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International law and the limits of global justice

Abstract
Abstract

There are two central theses to this article, the first is that a special kind of governance authority is needed for principles of distributive social justice (‘social justice’ from now on) to be applicable to any sphere of human action. The second is that international law does not and cannot represent that kind of governance authority. It is not ‘social justice-apt’, in my terminology. This is due to the limits inherent in the statist character of international law, a character that underlies the point and purpose of international law in the first place. Putting these together, one can conclude that international law cannot be used to govern the global order according to those principles of social justice that liberal theorists typically defend in the domestic context. This shows that if the cosmopolitan project of extending social justice to the global arena does not find an alternative form of governance for the international order (the problem of ‘cosmopolitan coordination’) it ceases to be a viable project.

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1 Rawls J., The Law of Peoples (Cambridge, Mass.: Harvard University Press, 1999), pp. 35 ff .

2 Although, I have argued, human rights standards have a very specific function which sets limits to what ends they can serve. See Meckled-Garcia S. ‘Do transnational economic effects violate human rights?’, Ethics and Global Politics, 2:3 (2009), pp. 259276 .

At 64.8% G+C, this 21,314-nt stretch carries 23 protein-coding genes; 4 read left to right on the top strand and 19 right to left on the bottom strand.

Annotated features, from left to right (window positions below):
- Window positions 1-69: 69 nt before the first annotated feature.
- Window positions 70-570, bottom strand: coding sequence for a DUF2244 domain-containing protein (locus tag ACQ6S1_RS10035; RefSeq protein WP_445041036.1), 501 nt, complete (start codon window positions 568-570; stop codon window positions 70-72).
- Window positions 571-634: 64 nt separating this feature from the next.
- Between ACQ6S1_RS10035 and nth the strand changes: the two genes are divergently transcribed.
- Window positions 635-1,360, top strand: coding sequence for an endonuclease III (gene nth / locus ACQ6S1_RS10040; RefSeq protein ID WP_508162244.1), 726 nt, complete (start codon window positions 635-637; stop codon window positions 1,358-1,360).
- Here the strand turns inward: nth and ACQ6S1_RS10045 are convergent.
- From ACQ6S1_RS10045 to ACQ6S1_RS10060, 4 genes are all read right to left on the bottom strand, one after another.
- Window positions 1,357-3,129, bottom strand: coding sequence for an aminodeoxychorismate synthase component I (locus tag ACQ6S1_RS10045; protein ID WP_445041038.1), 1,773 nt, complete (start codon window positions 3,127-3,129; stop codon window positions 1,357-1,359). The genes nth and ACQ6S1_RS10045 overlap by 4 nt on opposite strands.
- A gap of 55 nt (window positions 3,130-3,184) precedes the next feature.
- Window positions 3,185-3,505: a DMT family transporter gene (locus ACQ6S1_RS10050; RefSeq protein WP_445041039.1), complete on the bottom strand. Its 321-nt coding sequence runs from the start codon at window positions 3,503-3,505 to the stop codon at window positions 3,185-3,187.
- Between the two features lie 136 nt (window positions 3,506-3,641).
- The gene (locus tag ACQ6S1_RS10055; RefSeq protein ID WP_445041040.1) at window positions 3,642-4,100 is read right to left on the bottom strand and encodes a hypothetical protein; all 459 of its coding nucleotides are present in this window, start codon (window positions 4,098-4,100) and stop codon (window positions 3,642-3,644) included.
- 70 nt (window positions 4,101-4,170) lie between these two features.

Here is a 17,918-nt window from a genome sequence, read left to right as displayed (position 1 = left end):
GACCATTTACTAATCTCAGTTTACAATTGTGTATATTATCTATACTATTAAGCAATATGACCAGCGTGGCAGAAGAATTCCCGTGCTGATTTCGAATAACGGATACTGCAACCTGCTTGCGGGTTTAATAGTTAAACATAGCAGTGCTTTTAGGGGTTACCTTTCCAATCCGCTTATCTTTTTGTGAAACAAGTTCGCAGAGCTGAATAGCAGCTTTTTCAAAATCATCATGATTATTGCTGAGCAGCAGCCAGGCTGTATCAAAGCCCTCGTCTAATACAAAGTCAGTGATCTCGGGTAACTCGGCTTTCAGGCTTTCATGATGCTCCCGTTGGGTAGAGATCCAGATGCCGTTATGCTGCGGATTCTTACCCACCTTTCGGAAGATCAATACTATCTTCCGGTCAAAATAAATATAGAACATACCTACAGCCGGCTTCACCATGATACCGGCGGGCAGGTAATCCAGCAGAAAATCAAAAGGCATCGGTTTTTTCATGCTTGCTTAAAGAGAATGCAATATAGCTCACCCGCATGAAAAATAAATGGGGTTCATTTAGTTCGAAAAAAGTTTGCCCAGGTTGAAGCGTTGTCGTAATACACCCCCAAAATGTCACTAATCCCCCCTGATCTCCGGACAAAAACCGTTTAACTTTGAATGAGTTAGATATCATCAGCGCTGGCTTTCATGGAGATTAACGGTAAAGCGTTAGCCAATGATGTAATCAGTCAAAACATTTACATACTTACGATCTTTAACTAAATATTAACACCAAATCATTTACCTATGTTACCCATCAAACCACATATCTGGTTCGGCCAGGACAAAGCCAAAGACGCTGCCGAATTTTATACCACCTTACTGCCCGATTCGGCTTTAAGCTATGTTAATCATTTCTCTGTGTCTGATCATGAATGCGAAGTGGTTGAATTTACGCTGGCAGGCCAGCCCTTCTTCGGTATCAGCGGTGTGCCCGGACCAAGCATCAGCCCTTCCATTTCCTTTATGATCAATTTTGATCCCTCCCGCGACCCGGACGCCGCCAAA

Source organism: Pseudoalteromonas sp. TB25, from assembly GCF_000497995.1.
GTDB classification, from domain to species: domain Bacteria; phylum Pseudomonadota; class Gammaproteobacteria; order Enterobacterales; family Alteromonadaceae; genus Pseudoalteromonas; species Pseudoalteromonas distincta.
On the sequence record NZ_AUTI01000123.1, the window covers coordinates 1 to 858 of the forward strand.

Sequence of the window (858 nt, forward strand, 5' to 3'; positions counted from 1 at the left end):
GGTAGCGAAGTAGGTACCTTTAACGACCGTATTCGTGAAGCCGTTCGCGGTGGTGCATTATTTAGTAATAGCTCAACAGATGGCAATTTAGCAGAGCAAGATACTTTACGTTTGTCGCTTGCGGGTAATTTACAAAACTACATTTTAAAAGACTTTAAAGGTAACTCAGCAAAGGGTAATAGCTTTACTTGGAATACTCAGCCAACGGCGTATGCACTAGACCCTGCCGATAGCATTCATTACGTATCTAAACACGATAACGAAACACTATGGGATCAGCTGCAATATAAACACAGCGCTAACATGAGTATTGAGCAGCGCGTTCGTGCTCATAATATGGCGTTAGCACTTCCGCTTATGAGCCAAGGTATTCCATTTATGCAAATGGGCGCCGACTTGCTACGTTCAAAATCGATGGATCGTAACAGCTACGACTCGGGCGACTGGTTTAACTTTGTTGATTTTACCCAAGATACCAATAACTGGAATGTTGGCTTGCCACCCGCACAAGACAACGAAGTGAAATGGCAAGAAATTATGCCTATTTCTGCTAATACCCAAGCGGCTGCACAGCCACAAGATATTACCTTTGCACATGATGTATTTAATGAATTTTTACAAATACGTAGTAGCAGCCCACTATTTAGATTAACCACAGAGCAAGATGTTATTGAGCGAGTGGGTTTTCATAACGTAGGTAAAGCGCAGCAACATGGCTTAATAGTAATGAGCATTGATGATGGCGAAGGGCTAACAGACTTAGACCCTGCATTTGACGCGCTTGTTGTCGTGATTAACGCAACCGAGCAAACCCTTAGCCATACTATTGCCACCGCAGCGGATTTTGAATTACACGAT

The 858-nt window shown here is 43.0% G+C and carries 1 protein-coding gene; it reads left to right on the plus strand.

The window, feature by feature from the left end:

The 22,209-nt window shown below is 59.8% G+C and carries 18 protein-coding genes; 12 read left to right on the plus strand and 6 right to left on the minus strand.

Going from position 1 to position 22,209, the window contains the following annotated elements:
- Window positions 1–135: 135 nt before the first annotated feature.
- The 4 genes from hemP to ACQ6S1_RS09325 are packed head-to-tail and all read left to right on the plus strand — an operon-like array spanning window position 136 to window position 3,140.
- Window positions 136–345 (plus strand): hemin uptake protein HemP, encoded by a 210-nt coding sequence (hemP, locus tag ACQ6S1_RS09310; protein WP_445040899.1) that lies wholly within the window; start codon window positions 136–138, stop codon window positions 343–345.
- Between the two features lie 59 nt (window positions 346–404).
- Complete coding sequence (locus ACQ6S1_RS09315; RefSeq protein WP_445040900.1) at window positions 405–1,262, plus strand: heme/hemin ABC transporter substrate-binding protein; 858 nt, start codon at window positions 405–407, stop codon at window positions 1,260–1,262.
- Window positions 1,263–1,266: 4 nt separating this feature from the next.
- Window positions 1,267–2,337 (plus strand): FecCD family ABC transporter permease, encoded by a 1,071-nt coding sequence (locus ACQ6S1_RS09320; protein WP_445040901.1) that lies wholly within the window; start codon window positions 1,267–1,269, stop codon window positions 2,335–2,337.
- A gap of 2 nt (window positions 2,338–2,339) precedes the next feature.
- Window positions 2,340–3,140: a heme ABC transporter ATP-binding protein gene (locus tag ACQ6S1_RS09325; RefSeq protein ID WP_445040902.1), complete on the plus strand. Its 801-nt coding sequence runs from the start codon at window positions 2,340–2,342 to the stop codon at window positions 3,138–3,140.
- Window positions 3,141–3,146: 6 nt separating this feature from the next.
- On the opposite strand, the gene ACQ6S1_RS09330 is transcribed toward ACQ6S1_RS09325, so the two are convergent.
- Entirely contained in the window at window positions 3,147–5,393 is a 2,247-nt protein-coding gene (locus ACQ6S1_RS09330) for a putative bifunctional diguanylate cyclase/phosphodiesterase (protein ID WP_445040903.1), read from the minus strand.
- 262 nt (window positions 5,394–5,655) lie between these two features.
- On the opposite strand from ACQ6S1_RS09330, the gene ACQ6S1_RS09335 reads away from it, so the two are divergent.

3 See, for example, Pogge Thomas, World Poverty and Human Rights (Cambridge: Polity, 2002) , §§ 4.7 and 4.8. Pogge believes that consistency requires the same principles of domestic justice apply to the international order, or at least our judgement of it (pp. 39 and 105 ff.), yet he focuses on human rights rather than distributive justice for strategic reasons to do with the acceptance of his view (ref. 169–70). Even if the notion of justice employed is ‘minimal’ this requires a clear set of principles for specific agents to follow. See Meckled-Garcia S. ‘On the very idea of cosmopolitan justice: constructivism and international agency’, Journal of Political Philosophy, 16:3 (2008), p. 245 .